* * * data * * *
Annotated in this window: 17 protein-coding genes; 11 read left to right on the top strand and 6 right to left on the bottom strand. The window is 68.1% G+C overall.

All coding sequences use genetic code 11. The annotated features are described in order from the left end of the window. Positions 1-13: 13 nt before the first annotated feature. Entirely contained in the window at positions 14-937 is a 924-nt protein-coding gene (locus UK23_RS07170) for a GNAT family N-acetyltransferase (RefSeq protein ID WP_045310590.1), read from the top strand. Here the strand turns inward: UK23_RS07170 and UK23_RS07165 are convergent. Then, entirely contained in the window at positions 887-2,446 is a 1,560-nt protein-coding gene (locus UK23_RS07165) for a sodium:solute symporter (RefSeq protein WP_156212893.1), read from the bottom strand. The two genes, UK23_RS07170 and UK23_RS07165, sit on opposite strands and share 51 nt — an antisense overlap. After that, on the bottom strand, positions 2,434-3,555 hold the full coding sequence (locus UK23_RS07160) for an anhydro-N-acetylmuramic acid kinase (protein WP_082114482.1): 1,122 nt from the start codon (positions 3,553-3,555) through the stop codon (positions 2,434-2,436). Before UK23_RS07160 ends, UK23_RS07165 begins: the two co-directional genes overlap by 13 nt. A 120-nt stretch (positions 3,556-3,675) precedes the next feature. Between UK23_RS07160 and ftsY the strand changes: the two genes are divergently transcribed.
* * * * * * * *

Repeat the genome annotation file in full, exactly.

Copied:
Annotated in this window: 17 protein-coding genes; 11 read left to right on the top strand and 6 right to left on the bottom strand. The window is 68.1% G+C overall.

All coding sequences use genetic code 11. The annotated features are described in order from the left end of the window. Positions 1-13: 13 nt before the first annotated feature. Entirely contained in the window at positions 14-937 is a 924-nt protein-coding gene (locus UK23_RS07170) for a GNAT family N-acetyltransferase (RefSeq protein ID WP_045310590.1), read from the top strand. Here the strand turns inward: UK23_RS07170 and UK23_RS07165 are convergent. Then, entirely contained in the window at positions 887-2,446 is a 1,560-nt protein-coding gene (locus UK23_RS07165) for a sodium:solute symporter (RefSeq protein WP_156212893.1), read from the bottom strand. The two genes, UK23_RS07170 and UK23_RS07165, sit on opposite strands and share 51 nt — an antisense overlap. After that, on the bottom strand, positions 2,434-3,555 hold the full coding sequence (locus UK23_RS07160) for an anhydro-N-acetylmuramic acid kinase (protein WP_082114482.1): 1,122 nt from the start codon (positions 3,553-3,555) through the stop codon (positions 2,434-2,436). Before UK23_RS07160 ends, UK23_RS07165 begins: the two co-directional genes overlap by 13 nt. A 120-nt stretch (positions 3,556-3,675) precedes the next feature. Between UK23_RS07160 and ftsY the strand changes: the two genes are divergently transcribed.